FIG. 5 is a flowchart of a method for controlling test functions 200 embodying concepts of the present invention. Method 200 may be coordinated through a local test agent operating on onboard controller circuit 142, or through a distributed test agent operating on onboard controller circuit 142 and other components of STS-1 application circuit 120 of FIG. 3.

Method 200 begins at step 202 there it is determined whether an all test message has been received. If an all test message has been received, the method proceeds to step 204. At step 204, a device access test is performed. For example, a device access test may be performed by generating one or more appropriate test object code segments from a test agent. A device access test object code segment may contain predetermined data that causes predetermined tests to be performed by the device.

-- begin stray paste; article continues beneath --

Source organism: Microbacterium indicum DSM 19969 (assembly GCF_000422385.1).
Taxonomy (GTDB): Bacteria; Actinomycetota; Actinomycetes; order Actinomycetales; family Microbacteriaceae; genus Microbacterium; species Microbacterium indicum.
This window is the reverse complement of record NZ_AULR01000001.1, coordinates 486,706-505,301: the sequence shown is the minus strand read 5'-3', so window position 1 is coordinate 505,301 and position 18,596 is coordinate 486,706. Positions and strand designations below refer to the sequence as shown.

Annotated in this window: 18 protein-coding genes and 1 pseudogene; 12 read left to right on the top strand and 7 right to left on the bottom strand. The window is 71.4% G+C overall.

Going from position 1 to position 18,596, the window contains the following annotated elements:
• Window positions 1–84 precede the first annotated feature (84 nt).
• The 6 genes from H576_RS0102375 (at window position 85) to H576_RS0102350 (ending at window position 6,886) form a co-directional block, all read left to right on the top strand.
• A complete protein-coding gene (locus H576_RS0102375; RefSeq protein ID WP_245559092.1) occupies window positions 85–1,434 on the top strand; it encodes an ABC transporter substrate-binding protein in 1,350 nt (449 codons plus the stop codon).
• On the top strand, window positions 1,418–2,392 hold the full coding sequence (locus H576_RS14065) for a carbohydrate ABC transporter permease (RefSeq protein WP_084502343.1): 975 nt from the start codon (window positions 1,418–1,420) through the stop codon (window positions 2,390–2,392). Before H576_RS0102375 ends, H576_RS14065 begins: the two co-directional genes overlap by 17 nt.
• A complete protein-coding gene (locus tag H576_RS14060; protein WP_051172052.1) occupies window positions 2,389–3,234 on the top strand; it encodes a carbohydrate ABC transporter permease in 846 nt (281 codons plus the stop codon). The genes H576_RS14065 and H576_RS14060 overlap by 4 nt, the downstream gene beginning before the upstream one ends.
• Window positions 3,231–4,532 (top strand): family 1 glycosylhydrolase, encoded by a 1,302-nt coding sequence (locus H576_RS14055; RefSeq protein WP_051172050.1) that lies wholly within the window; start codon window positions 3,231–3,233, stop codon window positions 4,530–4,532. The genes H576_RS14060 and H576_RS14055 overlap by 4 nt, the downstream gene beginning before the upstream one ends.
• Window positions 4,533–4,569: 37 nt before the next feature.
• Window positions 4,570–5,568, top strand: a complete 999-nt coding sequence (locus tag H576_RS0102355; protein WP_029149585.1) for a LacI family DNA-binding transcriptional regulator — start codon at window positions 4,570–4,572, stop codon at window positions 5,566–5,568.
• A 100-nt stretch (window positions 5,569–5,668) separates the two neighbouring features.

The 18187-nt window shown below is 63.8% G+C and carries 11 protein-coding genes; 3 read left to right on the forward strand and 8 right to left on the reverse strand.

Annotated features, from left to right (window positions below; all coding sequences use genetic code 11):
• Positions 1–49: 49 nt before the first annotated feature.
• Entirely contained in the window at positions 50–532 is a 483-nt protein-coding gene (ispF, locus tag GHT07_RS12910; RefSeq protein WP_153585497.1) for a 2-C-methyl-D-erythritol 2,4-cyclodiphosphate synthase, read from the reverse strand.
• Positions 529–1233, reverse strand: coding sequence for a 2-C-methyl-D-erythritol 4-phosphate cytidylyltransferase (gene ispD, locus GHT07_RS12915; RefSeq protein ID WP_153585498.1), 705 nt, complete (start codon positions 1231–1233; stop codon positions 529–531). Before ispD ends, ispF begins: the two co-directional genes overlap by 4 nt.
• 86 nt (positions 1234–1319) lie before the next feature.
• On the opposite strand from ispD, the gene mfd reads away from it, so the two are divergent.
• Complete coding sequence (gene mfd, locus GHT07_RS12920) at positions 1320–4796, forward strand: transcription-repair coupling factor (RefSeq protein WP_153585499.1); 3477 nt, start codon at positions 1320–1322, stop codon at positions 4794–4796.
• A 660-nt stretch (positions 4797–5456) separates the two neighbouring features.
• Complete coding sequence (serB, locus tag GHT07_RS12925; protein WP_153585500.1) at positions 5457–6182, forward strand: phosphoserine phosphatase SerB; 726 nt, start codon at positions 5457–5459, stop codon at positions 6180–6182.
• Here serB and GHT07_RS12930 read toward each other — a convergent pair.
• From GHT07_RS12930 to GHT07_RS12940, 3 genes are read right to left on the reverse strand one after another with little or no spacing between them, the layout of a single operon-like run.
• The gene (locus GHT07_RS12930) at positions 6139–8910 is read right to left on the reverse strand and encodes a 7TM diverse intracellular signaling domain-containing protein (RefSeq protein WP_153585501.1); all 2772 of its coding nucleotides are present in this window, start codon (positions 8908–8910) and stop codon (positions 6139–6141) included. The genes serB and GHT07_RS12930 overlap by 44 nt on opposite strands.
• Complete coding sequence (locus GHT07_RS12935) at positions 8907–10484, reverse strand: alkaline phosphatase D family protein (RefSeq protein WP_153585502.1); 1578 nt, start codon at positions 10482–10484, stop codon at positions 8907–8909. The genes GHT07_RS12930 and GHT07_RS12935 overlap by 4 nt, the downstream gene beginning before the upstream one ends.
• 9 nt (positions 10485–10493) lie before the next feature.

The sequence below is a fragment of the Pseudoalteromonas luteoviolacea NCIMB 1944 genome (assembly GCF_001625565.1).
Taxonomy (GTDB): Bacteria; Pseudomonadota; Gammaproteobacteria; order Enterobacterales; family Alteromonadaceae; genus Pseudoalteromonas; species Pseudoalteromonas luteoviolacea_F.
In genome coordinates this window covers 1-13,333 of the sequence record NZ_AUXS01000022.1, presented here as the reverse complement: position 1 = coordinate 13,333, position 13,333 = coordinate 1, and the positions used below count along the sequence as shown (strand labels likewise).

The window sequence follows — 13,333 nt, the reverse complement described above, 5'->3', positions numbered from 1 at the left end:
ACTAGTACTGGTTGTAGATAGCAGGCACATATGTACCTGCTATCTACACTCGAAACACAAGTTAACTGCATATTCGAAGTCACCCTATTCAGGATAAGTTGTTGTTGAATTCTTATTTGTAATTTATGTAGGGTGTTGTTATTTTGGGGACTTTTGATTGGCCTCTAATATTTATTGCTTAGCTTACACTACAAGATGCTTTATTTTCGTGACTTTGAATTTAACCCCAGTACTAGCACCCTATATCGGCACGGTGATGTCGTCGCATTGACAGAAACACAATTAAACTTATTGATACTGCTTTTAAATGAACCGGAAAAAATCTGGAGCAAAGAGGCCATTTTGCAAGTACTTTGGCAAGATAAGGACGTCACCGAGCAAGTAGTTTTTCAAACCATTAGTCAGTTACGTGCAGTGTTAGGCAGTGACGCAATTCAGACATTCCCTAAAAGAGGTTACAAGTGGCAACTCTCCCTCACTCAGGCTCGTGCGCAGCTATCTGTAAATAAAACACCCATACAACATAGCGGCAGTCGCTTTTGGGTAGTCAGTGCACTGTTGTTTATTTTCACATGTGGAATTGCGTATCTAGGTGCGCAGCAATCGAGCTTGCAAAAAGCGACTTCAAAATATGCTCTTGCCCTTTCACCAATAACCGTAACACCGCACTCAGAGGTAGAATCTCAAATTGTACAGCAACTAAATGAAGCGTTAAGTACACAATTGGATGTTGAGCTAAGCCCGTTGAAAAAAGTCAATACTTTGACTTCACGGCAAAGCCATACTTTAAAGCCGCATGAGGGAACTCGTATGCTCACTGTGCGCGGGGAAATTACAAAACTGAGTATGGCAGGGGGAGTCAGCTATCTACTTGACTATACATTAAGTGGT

For example, STS-1P terminator circuit 122 may include programmable components that are operable to receive one or more device access test object code segments from onboard controller 142 via the data bus of STS-1 application circuit 120. The one or more device access test object code segments may contain data for performing a read access test to a specific register to verity that the device can be addressed correctly. Components of STS-1P terminator circuit 122 may include programming that is operable to process the data of the device access test object code segment. The components of STS-1P terminator circuit 122 may be further operable to encode the data values stored in the data register into the device access test object code segment, and to transmit the device access test object code segment to onboard controller 142 via the data bus of STS-1 application circuit 120. The method then proceeds to step 206.